The Innocence of Father Brown by G. K. Chesterton
Considered now a classic mystery, The Innocence of Father Brown is actually the first of six collections of mystery stories by nineteenth-century theologian G. K. Chesterton. I cite it here because I’m writing a mystery series featuring a young Black theologian, a fan of Sherlock Holmes. I enjoy Father Brown because, unlike Sherlock Holmes—who solves crimes through deductive reasoning—Father Brown uses his intuitive understanding of human nature. As well, like Holmes with his Moriarty, Father Brown has a recurring nemesis: a career master criminal named Flambeau. Symbolically, of course, this recurring villain represents our own recurring demons that won’t stop nagging us! They require great prayer and the Lord’s spiritual strength to confront and defeat. Meanwhile, Father Brown—in every story—is encouraging the villain to do spiritual things: confess, repent, stop fighting God! There’s never coercion, however. Instead, Father Brown just presents the choice. For each of us, we daily walk the same path: Choose for myself? Or choose for God? The Father Brown stories shine a light on that journey.
Tallgrass by Sandra Dallas
In this World War II mystery, a Colorado family finds life turned upside down when the government opens a Japanese internment camp in their small town—the story recalling Executive Order 9066, through which more than seven thousand Japanese Americans were forcibly imprisoned at the Granada Relocation Center—called Camp Ameche by the internees—in Granada, Colorado. In the novel, however, after a young girl is murdered, all eyes (and suspicions) turn to the Asian newcomers, the town’s interlopers and strangers. This is her town as Rennie Stroud has never seen it before. She has just turned thirteen, and until this time, life has pretty much been what her father told her it should be: predictable and fair. But now the winds of change are coming and, with them, a shift in her perspective. And Rennie will discover secrets that can destroy even the most sacred things. Part thriller, part historical novel, Tallgrass is a riveting exploration of the hardest—and softest—parts of the human heart. Through my Colorado eyes, the novel rings true and still urgent.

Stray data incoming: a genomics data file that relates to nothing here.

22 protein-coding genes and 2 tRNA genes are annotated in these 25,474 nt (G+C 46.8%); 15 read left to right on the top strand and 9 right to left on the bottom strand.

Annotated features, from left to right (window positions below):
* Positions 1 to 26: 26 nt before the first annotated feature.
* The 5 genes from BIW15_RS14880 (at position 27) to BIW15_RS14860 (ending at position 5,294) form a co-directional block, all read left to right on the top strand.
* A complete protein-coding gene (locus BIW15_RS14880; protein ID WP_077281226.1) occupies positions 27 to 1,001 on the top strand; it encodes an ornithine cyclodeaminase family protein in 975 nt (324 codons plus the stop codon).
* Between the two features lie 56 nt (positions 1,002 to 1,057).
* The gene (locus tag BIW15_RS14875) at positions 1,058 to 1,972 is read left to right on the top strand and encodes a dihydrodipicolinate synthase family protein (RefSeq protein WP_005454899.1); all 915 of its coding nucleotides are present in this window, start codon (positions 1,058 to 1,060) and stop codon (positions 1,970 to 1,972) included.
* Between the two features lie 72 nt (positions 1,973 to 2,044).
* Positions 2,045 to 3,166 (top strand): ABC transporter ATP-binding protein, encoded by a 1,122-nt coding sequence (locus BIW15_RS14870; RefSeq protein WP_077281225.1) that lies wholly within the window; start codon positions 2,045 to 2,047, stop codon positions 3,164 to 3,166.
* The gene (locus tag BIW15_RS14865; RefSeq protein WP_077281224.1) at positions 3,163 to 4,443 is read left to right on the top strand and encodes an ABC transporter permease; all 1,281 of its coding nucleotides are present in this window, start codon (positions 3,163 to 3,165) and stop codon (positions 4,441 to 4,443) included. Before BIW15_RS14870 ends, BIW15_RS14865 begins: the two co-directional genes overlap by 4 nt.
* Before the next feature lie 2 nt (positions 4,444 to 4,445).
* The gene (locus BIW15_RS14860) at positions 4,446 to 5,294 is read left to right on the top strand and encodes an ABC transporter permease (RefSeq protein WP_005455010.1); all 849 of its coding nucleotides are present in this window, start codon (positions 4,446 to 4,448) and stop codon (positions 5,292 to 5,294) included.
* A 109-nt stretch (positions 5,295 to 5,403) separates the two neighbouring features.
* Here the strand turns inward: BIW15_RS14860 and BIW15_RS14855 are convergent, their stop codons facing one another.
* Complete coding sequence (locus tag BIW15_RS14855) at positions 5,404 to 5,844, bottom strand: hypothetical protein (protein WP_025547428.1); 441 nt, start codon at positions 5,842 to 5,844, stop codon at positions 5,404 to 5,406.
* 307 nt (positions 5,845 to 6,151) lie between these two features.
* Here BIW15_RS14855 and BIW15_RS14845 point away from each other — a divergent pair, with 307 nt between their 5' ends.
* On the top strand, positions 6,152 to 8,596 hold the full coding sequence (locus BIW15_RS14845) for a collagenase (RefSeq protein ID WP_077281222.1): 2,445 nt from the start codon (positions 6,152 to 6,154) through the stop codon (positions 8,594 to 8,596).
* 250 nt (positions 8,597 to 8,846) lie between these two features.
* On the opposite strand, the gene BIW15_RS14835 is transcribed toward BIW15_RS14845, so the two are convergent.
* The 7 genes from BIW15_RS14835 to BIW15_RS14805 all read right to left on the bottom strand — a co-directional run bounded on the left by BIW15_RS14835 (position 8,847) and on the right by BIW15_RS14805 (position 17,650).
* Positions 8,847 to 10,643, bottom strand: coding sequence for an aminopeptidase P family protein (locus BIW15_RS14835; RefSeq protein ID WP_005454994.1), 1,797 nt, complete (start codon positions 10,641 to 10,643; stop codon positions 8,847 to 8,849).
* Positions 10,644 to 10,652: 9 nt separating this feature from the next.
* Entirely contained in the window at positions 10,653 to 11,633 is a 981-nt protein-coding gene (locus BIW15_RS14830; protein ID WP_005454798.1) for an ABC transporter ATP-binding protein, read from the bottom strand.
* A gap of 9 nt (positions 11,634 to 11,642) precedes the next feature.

All That Is Secret by Patricia Raybon
From award-winning author Patricia Raybon comes a compelling new historical mystery series, a riveting puzzle confronting the hidden secrets of class, race, family, and love.
Can an amateur detective solve the cold case mystery of her lost father’s murder?
In the winter of 1923, Professor Annalee Spain—a daring but overworked theologian at a small Chicago Bible college—receives a cryptic telegram calling her home to Denver to solve the mystery of the murder of her beloved but estranged father.
For a young Black woman, searching for answers in a city ruled by the KKK could mean real danger. Still, with her literary hero Sherlock Holmes as inspiration, Annalee launches her hunt for clues, attracting two surprising allies: Eddie, a relentless young white boy searching for his missing father, and Jack, a handsome Black pastor who loves nightclub dancing and rides in his sporty car, awakening Annalee’s heart to the surprising highs and lows of romantic love.
With their help, Annalee follows clues that land her among Denver’s powerful elite. But when their sleuthing unravels sinister motives and deep secrets, Annalee confronts the dangerous truths and beliefs that could make her a victim too.